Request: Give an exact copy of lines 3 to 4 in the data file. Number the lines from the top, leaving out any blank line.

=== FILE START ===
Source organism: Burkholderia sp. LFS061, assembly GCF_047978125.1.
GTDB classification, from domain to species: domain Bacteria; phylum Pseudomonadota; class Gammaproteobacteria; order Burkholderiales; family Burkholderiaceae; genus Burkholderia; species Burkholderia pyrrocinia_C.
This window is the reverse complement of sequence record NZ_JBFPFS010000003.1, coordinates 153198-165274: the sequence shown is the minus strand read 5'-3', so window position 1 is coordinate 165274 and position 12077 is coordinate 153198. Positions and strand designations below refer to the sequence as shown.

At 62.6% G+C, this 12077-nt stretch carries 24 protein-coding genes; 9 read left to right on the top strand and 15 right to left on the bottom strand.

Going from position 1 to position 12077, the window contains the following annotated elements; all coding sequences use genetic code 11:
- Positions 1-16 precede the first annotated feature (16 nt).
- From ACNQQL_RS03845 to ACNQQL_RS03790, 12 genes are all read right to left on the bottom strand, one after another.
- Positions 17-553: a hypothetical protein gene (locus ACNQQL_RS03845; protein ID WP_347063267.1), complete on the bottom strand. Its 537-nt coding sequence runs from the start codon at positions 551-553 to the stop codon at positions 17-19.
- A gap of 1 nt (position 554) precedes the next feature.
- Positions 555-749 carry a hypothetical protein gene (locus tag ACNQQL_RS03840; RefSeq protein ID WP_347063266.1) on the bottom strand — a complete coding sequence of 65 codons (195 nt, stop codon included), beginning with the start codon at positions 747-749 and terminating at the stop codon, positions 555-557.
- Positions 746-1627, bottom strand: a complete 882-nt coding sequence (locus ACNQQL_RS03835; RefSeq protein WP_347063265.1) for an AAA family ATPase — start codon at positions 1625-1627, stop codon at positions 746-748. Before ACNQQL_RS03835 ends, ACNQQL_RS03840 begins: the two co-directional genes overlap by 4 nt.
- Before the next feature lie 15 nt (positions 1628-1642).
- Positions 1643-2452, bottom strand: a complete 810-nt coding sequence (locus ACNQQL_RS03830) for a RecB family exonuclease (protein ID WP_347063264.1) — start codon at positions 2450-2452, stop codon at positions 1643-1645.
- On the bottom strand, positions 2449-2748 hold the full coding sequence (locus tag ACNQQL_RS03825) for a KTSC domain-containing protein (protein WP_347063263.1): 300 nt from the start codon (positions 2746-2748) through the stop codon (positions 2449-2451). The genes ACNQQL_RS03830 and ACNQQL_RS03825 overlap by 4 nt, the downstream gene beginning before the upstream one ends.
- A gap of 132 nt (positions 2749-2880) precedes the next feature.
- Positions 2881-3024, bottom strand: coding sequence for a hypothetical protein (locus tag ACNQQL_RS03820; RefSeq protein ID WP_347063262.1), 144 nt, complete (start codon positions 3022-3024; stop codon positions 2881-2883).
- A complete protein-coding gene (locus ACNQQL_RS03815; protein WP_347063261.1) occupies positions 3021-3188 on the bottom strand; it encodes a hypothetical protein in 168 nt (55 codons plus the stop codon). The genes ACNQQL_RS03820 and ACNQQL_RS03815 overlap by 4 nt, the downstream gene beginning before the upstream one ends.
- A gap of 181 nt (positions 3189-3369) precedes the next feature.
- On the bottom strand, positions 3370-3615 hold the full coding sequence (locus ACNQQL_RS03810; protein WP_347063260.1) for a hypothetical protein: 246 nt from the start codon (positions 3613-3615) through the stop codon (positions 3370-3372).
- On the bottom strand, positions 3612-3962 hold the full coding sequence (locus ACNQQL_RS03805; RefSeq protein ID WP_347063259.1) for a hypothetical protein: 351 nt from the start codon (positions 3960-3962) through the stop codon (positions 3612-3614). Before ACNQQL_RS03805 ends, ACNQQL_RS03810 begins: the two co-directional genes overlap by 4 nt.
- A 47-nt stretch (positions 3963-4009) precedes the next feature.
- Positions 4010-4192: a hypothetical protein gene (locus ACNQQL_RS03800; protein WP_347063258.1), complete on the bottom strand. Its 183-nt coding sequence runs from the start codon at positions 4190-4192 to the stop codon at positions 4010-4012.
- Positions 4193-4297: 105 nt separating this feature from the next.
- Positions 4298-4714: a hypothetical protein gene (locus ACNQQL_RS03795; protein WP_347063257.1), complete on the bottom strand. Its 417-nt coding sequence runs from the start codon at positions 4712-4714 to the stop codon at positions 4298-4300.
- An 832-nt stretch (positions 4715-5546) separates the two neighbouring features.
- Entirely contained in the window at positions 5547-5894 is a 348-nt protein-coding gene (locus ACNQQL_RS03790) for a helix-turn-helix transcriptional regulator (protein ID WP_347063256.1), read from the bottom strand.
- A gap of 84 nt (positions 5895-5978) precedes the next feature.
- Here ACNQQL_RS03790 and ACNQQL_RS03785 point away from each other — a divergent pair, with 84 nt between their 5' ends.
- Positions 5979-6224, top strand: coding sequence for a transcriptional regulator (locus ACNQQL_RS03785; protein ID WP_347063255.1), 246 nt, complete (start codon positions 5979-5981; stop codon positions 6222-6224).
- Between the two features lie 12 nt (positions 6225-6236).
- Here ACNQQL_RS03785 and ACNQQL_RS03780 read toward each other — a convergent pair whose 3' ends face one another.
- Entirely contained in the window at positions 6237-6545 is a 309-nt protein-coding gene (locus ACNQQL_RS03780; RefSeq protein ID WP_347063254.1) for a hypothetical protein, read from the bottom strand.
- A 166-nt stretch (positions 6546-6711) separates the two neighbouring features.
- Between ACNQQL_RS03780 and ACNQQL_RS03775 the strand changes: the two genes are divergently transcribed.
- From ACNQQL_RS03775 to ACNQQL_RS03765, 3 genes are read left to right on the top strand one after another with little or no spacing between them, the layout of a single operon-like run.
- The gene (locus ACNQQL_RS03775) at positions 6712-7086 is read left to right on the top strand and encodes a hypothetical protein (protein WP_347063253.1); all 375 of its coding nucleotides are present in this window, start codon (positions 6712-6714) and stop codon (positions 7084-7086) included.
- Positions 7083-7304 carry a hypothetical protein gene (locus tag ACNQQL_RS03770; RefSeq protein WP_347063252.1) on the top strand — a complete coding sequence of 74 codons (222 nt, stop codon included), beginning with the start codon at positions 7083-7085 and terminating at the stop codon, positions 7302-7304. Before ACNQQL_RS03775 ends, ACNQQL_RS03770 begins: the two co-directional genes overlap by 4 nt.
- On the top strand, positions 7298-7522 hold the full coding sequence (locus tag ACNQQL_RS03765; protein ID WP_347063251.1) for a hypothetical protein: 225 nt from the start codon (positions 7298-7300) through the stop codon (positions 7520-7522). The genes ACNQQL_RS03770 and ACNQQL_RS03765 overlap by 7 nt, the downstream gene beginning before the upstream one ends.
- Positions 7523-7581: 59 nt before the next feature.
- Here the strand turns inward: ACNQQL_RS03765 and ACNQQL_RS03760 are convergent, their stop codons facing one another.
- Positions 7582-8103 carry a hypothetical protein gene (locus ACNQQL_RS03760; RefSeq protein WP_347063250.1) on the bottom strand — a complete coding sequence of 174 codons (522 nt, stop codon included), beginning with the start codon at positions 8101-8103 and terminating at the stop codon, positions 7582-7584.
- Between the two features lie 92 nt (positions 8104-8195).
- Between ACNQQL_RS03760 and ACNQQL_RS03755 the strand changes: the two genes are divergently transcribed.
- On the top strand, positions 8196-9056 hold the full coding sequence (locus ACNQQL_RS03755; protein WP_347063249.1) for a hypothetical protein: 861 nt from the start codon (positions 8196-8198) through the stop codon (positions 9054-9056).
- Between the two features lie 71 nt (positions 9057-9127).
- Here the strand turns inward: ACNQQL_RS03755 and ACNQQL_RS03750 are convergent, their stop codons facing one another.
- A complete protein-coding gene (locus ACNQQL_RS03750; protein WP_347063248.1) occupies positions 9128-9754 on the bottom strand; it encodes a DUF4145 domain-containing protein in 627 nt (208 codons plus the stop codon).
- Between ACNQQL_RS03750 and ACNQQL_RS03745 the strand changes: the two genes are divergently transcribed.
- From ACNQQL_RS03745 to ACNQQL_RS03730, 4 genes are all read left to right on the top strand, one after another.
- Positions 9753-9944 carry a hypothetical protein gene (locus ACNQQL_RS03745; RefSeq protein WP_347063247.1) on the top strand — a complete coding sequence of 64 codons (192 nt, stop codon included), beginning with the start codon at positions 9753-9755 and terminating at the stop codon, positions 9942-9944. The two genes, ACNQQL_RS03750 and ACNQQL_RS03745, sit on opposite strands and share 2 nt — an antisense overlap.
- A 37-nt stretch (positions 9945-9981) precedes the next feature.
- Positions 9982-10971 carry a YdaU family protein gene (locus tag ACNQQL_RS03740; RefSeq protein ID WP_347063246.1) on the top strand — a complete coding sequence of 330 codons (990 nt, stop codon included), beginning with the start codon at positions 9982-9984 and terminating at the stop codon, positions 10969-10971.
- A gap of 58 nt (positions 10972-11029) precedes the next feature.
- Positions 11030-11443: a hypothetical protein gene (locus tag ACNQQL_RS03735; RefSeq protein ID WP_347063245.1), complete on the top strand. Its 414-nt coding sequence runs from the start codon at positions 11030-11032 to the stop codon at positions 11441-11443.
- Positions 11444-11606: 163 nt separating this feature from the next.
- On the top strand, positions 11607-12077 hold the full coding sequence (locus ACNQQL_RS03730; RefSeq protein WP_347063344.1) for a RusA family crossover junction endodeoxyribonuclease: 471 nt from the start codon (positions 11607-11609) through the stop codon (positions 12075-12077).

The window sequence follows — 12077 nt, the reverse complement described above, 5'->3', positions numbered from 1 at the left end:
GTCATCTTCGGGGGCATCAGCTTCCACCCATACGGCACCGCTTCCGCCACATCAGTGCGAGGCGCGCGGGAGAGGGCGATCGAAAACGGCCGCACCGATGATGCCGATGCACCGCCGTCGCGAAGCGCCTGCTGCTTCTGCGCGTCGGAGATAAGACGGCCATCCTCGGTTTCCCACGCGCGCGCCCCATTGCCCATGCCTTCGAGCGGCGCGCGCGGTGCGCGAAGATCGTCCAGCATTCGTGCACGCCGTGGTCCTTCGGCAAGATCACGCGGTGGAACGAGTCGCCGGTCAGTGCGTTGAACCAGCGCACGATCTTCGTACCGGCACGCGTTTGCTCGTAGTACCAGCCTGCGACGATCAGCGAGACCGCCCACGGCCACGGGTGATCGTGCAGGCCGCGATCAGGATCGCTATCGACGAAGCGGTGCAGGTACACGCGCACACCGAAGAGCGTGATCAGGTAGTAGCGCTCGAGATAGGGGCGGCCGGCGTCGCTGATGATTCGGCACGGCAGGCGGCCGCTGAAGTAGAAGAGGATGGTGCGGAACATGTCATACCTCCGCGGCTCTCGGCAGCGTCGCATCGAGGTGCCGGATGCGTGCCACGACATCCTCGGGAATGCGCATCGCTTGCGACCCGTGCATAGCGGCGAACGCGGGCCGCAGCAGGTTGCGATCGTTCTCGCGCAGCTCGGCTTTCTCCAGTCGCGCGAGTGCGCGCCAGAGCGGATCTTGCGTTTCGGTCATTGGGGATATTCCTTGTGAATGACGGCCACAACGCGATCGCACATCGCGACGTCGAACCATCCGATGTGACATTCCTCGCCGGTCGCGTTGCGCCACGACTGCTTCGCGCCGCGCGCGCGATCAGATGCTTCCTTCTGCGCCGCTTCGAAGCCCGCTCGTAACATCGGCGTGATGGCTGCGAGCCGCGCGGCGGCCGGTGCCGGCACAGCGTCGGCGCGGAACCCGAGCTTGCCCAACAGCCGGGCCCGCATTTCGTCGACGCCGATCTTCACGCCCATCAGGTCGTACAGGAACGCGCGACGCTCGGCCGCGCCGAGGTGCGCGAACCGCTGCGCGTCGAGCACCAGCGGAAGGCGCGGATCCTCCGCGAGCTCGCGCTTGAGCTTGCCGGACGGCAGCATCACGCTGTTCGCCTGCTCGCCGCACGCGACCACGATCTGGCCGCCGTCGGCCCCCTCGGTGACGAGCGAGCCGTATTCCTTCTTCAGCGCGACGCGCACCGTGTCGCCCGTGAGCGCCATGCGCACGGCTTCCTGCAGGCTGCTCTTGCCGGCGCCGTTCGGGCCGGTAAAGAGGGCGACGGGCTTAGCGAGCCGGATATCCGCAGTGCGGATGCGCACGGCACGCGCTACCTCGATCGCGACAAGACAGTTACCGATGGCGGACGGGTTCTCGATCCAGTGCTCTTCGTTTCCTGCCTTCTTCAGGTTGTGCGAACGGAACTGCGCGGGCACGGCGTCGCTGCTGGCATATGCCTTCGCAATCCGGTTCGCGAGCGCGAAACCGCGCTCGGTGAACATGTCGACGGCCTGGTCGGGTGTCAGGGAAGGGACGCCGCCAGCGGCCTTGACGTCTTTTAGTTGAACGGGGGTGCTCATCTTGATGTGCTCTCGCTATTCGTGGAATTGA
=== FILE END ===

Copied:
This window is the reverse complement of sequence record NZ_JBFPFS010000003.1, coordinates 153198-165274: the sequence shown is the minus strand read 5'-3', so window position 1 is coordinate 165274 and position 12077 is coordinate 153198. Positions and strand designations below refer to the sequence as shown.

At 62.6% G+C, this 12077-nt stretch carries 24 protein-coding genes; 9 read left to right on the top strand and 15 right to left on the bottom strand.